In the last 3 days, 3 newspapers have called for interviews, and asked the question, “How did Tiny Green Cabins start?” There is a stock answer of starting it in the fall of 2008. And while that is correct, at the same time an ending occurred that brought the birth of Tiny Green Cabins.
However, this answer is not quite correct and it is short, as on interviewer asked if I was always lived or promoted “green.” And that brought an awareness that yes, and no.
In my teens, my path was forestry and conservation, and giving speeches for contests pertaining to conservation, wildlife, and forestry management. The talk, “That Wicked Rain” was my favorite and discussed contributing pollution factors along the Peshtigo River as it
flowed from its source to Lake Michigan. 4-H was the organization that I belonged to, and forestry was my one of my choices, as well as working the local fairs, playing softball, and attending Camp Bird, Trees for Tomorrow, and many other seminars. I learned a lot about sustainable farming and healthy living as a young man.
And thinking that my career path was forestry engineering with paper and lumber mills, my classes were always preparing for college. Not one shop class. Yes, I loved building small projects around the farmstead, such as an addition, grain bins for feed storage along with chutes to a lower level, picnic tables, and minnow traps. For each project, my dad would say to figure it out, draw some sketches, and put together a material list. His added instructions were to look at the list and figure out what could be salvaged and what had to be purchased. The grain bins and chutes were all salvaged material from older builders. It had bins that sat on 2nd floor with chutes to 1st floor with a pullout slide for opening the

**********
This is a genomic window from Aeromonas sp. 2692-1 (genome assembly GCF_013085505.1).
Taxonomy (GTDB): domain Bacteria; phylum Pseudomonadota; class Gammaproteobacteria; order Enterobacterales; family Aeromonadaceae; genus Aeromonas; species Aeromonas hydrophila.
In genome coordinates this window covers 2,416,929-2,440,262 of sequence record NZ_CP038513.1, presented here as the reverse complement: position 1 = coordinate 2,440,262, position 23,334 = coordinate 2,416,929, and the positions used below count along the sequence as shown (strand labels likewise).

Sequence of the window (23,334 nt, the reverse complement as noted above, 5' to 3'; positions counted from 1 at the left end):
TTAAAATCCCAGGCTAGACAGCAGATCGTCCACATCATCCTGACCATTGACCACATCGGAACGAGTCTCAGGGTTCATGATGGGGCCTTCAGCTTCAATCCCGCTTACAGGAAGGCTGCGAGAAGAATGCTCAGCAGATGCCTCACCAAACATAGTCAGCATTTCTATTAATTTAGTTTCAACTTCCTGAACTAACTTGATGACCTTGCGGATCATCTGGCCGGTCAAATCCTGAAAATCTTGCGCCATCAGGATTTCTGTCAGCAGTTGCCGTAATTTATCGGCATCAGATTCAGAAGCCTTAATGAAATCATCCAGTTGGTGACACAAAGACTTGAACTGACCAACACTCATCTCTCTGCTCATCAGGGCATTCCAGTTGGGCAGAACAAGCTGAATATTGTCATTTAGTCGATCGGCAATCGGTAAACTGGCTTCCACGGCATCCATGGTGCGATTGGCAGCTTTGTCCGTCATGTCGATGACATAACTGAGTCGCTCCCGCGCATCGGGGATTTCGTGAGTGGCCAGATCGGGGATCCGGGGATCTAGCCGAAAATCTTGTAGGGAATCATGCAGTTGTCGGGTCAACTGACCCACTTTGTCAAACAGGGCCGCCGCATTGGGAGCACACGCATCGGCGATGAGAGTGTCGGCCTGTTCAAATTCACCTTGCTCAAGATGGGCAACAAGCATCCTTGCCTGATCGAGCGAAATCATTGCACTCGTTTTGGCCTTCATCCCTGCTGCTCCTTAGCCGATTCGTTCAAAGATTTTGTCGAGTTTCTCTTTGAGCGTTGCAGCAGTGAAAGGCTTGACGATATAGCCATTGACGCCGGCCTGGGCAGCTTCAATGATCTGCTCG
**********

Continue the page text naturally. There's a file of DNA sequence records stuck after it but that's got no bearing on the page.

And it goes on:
chute allowing the grain to fall into a bucket. It was metal lined to keep mice out of it and saved a lot of time when feeding the goats, pigs, rabbits, and chickens that were kept on the 1st level.
Over the next 40 years, I raised a family and followed a career path of college, sales, journeyman carpenter, estimator, quality, senior estimator, and design, engineering, and estimating manager with Universal Forest Products. All of these careers merged into my starting of Tiny Green Cabins and is coming full circle to what started many years ago on a farm and in 4H in northeastern Wisconsin; living healthy and sustainably.
Following is an An excerpt from an article about Tiny House People on Tiny House Wisdom;
I am learning that Tiny House people are not alike. Some tiny house builders are engineers, like Bill Kastrinos, some are poets, as is Jim Wilkins, some are scientists, Jay Shafer comes to mind, Abel Zimmerman is an artist, and Brad Kittel is a pioneer. Of course I could go on, there are philosophers, salesmen and dreamers, and each one brings their own tiny view of the subject. These are inspiring, wonderful people who are creating and rebuilding our country and even pointing the way for sensible living.